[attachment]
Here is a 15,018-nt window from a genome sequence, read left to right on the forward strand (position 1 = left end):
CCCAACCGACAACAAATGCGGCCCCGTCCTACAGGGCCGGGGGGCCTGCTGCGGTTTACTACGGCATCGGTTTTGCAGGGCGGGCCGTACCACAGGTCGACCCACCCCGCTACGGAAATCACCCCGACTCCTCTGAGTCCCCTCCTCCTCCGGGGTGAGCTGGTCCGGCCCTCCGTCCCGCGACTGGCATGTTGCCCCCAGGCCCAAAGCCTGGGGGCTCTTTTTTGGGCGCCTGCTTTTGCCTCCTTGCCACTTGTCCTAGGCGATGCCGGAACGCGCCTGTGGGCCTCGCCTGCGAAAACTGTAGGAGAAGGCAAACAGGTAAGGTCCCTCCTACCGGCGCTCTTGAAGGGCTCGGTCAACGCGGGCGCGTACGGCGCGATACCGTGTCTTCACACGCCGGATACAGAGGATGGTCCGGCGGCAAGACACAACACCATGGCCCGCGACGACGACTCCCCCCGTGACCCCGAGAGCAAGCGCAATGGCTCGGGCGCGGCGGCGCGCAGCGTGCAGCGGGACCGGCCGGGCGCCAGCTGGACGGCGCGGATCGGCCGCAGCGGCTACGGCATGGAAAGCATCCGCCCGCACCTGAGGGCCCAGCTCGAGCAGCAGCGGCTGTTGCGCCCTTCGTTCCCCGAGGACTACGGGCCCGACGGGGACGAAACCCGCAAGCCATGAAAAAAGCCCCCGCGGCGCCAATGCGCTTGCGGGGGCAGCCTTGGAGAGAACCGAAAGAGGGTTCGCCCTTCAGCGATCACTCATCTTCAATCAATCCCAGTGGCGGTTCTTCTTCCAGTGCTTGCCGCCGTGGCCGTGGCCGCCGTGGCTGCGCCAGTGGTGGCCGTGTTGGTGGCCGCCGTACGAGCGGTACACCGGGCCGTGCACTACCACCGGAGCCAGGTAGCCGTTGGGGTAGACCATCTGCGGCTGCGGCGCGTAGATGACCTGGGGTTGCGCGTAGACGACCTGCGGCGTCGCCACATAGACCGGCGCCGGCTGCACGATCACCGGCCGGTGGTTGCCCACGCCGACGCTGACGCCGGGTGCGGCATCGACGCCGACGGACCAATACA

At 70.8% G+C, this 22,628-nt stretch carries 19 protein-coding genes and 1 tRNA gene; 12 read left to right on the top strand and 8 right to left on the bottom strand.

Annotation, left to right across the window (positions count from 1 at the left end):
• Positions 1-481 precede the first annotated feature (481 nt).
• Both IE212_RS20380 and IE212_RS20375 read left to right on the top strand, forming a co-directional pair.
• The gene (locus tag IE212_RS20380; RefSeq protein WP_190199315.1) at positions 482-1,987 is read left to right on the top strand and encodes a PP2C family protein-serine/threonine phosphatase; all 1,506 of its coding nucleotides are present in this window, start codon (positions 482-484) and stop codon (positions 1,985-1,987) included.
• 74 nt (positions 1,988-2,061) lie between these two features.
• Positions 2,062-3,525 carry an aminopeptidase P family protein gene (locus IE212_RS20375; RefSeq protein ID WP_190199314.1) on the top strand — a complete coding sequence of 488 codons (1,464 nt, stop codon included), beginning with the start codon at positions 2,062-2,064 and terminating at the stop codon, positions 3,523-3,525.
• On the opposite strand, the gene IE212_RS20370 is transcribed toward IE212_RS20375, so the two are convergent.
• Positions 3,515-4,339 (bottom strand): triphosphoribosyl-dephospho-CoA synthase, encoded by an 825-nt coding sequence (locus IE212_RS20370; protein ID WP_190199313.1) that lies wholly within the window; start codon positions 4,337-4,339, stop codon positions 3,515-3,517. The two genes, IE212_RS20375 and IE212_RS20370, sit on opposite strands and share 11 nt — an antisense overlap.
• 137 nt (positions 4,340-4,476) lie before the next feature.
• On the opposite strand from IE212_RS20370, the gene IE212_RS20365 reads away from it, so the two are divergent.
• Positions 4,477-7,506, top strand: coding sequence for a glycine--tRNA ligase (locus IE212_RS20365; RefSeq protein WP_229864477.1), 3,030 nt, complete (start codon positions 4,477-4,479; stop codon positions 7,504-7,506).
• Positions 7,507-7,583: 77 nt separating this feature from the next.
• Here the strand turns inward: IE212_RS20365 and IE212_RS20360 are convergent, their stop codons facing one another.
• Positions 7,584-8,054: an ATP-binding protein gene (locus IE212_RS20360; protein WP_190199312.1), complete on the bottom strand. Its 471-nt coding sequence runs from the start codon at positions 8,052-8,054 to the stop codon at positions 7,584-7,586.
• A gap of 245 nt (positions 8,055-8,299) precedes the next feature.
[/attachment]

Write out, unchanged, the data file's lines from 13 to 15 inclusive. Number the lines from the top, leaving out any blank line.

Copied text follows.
• On the opposite strand from IE212_RS20370, the gene IE212_RS20365 reads away from it, so the two are divergent.
• Positions 4,477-7,506, top strand: coding sequence for a glycine--tRNA ligase (locus IE212_RS20365; RefSeq protein WP_229864477.1), 3,030 nt, complete (start codon positions 4,477-4,479; stop codon positions 7,504-7,506).
• Positions 7,507-7,583: 77 nt separating this feature from the next.